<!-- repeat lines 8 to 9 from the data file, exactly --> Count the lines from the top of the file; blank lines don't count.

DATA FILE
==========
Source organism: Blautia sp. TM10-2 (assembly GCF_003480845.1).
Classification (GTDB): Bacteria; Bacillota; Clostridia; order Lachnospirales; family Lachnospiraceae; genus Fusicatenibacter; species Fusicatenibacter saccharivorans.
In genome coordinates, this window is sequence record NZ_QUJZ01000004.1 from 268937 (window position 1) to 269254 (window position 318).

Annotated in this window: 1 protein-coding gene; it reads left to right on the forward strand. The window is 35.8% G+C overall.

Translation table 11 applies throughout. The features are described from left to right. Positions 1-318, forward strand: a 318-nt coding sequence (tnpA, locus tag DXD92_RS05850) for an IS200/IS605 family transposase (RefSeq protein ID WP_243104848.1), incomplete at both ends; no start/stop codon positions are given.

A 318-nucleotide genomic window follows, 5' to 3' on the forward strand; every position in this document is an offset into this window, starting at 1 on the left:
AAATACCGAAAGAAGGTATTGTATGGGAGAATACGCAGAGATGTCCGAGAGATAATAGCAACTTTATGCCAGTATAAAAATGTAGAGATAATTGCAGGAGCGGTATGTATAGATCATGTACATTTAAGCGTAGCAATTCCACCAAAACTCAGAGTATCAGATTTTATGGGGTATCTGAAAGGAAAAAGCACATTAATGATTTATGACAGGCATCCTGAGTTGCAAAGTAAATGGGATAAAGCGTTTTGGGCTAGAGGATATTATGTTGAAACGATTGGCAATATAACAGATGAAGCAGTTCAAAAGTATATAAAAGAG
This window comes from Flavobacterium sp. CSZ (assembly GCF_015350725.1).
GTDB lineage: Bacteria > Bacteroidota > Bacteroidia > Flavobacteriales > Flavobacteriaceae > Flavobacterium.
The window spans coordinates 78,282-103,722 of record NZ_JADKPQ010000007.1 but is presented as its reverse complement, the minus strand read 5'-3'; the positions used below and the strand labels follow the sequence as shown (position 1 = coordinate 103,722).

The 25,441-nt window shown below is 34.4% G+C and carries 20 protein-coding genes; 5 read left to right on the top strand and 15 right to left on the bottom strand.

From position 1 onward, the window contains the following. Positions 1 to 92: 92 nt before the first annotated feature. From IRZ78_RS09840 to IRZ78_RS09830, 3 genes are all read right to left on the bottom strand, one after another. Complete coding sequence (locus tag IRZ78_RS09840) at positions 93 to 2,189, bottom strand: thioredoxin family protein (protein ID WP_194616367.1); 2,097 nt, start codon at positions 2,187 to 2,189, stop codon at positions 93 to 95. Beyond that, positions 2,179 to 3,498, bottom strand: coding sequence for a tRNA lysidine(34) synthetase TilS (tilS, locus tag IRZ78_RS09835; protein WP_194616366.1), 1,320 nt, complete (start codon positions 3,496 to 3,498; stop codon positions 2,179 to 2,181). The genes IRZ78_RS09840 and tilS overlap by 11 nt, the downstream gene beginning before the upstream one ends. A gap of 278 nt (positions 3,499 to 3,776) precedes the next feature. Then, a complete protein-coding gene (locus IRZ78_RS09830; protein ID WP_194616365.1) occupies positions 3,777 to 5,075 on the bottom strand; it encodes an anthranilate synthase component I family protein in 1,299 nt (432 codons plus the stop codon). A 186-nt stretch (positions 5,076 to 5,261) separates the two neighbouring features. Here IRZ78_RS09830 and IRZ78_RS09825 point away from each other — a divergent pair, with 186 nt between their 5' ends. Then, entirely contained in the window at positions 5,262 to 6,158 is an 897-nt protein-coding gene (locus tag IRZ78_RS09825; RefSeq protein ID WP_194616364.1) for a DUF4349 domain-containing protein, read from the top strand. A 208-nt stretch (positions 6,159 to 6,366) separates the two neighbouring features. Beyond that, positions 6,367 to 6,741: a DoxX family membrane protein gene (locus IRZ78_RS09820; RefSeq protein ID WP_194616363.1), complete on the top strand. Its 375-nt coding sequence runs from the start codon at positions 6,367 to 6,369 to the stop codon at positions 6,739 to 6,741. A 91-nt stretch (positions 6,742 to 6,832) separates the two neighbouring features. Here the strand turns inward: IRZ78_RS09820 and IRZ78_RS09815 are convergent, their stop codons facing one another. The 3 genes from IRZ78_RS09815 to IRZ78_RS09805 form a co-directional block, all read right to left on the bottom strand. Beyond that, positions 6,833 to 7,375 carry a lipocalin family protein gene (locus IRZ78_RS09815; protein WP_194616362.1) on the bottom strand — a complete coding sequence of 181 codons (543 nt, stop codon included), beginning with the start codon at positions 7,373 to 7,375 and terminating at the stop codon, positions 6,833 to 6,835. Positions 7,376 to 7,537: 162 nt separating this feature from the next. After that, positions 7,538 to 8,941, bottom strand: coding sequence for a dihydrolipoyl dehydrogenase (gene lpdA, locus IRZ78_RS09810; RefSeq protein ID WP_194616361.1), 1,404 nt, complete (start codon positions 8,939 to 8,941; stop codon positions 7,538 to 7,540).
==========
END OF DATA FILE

This window comes from Flavobacterium sp. CSZ (assembly GCF_015350725.1).
GTDB lineage: Bacteria > Bacteroidota > Bacteroidia > Flavobacteriales > Flavobacteriaceae > Flavobacterium.